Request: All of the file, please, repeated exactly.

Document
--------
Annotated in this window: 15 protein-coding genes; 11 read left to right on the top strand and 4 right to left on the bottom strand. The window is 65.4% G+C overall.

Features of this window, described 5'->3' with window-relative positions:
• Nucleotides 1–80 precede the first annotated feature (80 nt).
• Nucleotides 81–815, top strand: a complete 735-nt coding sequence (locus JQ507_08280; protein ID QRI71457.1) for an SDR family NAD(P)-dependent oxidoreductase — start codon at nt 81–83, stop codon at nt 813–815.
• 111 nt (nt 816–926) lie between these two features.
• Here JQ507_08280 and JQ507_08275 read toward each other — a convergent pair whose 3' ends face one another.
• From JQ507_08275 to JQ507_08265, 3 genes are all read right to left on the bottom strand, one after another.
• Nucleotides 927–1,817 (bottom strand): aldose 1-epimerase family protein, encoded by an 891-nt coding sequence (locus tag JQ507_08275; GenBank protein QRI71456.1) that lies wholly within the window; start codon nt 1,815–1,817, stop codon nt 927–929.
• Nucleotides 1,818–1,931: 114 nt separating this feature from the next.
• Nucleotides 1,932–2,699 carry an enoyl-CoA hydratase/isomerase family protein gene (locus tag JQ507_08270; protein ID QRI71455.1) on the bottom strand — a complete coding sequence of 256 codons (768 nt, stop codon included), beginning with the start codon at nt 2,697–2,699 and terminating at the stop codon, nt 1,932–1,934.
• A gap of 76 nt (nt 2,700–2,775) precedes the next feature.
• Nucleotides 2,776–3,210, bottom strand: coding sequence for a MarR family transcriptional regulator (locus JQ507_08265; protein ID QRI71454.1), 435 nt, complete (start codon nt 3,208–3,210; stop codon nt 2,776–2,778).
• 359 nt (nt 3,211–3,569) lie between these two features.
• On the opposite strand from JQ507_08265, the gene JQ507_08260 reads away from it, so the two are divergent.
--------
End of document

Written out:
Annotated in this window: 15 protein-coding genes; 11 read left to right on the top strand and 4 right to left on the bottom strand. The window is 65.4% G+C overall.

Features of this window, described 5'->3' with window-relative positions:
• Nucleotides 1–80 precede the first annotated feature (80 nt).
• Nucleotides 81–815, top strand: a complete 735-nt coding sequence (locus JQ507_08280; protein ID QRI71457.1) for an SDR family NAD(P)-dependent oxidoreductase — start codon at nt 81–83, stop codon at nt 813–815.
• 111 nt (nt 816–926) lie between these two features.
• Here JQ507_08280 and JQ507_08275 read toward each other — a convergent pair whose 3' ends face one another.
• From JQ507_08275 to JQ507_08265, 3 genes are all read right to left on the bottom strand, one after another.
• Nucleotides 927–1,817 (bottom strand): aldose 1-epimerase family protein, encoded by an 891-nt coding sequence (locus tag JQ507_08275; GenBank protein QRI71456.1) that lies wholly within the window; start codon nt 1,815–1,817, stop codon nt 927–929.
• Nucleotides 1,818–1,931: 114 nt separating this feature from the next.
• Nucleotides 1,932–2,699 carry an enoyl-CoA hydratase/isomerase family protein gene (locus tag JQ507_08270; protein ID QRI71455.1) on the bottom strand — a complete coding sequence of 256 codons (768 nt, stop codon included), beginning with the start codon at nt 2,697–2,699 and terminating at the stop codon, nt 1,932–1,934.
• A gap of 76 nt (nt 2,700–2,775) precedes the next feature.
• Nucleotides 2,776–3,210, bottom strand: coding sequence for a MarR family transcriptional regulator (locus JQ507_08265; protein ID QRI71454.1), 435 nt, complete (start codon nt 3,208–3,210; stop codon nt 2,776–2,778).
• 359 nt (nt 3,211–3,569) lie between these two features.
• On the opposite strand from JQ507_08265, the gene JQ507_08260 reads away from it, so the two are divergent.